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Hello Wittetulp,

The amount of time it takes to charge is dependent on the charging rate. The charging rate offered by the charger is dependent on the method used to determine when to stop charging.

The most common method of charge termination is called -dV. At the end of the charge, the voltage will drop a small amount indicating that the cell is fully charged. In order to get a reliable end of charge signal, the battery manufacturers recommend charging at a rate where the charge is completed in 1 - 2 hours.

If your charger uses another method of ending the charge, you can get by with slower charge rates, however, when you charge a cell in under an hour, you do damage to the cell and will end up with fewer charge/discharge cycles.

For example, the Eneloop cells claim 1000 charge/discharge cycles. I ran a test on some Eneloop cells charging them in an Energizer 15 minute charger. The cells did well for 100 cycles, then started to drop off in performance. At 125 cycles they were starting to have problems. They did make it to 150 cycles, but just barely. In this case, 15 minute charging worked well for about 125 cycles, but the cell was unable to perform after 150 cycles. If you were hopping for 1000 cycles, you would be disappointed.

On the other hand, if you are in a position where waiting around for cells to finish charging is costing you money, you may find the reduced cycle life a worthwhile trade off for having the cells ready to be used rapidly.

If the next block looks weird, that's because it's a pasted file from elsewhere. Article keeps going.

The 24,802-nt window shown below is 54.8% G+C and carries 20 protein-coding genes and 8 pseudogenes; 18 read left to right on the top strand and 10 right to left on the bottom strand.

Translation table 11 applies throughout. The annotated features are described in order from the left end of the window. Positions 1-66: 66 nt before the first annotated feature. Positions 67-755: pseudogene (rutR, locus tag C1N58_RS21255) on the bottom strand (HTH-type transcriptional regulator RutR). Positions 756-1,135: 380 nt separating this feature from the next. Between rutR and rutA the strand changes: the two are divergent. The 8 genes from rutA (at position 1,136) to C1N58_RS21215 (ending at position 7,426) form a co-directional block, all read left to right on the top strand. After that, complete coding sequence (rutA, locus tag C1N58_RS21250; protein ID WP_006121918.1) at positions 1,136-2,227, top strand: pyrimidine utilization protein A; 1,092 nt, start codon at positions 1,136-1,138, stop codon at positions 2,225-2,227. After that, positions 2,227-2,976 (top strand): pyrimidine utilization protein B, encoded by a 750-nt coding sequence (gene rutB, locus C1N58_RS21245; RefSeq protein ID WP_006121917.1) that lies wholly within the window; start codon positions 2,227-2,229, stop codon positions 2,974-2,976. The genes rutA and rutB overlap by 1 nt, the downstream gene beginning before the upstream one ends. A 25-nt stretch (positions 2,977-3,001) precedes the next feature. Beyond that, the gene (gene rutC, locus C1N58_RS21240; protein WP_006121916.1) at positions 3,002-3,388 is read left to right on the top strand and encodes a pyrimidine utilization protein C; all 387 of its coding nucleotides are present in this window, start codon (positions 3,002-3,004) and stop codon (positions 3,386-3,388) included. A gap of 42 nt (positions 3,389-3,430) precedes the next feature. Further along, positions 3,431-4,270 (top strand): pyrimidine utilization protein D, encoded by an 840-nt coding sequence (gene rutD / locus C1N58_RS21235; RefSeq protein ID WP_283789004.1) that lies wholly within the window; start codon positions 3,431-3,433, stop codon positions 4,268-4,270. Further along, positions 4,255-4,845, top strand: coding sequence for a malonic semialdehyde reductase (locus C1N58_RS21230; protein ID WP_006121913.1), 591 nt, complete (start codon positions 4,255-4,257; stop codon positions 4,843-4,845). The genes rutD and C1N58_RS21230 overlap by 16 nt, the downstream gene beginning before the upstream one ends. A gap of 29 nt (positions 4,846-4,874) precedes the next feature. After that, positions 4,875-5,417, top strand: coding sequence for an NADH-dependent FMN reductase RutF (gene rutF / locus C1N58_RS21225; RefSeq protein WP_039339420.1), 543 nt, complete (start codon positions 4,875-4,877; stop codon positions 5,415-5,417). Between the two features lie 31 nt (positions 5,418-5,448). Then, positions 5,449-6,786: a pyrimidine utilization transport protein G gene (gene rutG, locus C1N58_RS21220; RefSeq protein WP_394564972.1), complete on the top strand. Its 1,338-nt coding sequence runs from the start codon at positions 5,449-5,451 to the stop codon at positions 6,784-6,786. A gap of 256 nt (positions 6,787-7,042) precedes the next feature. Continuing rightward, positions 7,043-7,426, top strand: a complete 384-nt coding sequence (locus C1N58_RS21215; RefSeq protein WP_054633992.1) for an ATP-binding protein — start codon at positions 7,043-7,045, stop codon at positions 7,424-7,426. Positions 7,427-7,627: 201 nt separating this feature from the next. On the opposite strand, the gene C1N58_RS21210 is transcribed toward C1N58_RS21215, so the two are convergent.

Tom
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Old Jul 1, 2008, 10:54 AM   #6
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thanks, bought myself some enneloop type batteries today following all this advice
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Old Jul 4, 2008, 4:58 AM   #7
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The best way to protect against polarity reversal is to use cells that are well matched and charged and used together.

Stop using once you get a low battery notice and recharge.


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Old Jul 7, 2008, 4:40 AM   #8
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i'll do that, thank you



(ps; doesn't that shorten their life; i.e recharging before completely empty, or doesn't that apply here??)
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Old Jul 13, 2008, 6:05 AM   #9
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wittetulp wrote:
Quote:
i'll do that, thank you



(ps; doesn't that shorten their life; i.e recharging before completely empty, or doesn't that apply here??)
When "low battery" comes on, one or more cells is usually very near being completely empty. If you have a three state indicator, which is common (red flash, med and flash) the low isn't until you get flashing indicator saying low batt.

Repeated charging such as taking ten pictures, then putting them on charger to "top off" on regular basis is bad, but it's ok to recharge without COMPLETELY discharging.


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Old Aug 5, 2008, 10:31 AM   #10
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in the end nver used the rechargeables as i managed the whole trip on 2 sets of 4 lithium (energiser) batteries. Close to 2000 images, using lots of flash and frequent "reviews" on screen. Incredible performance!!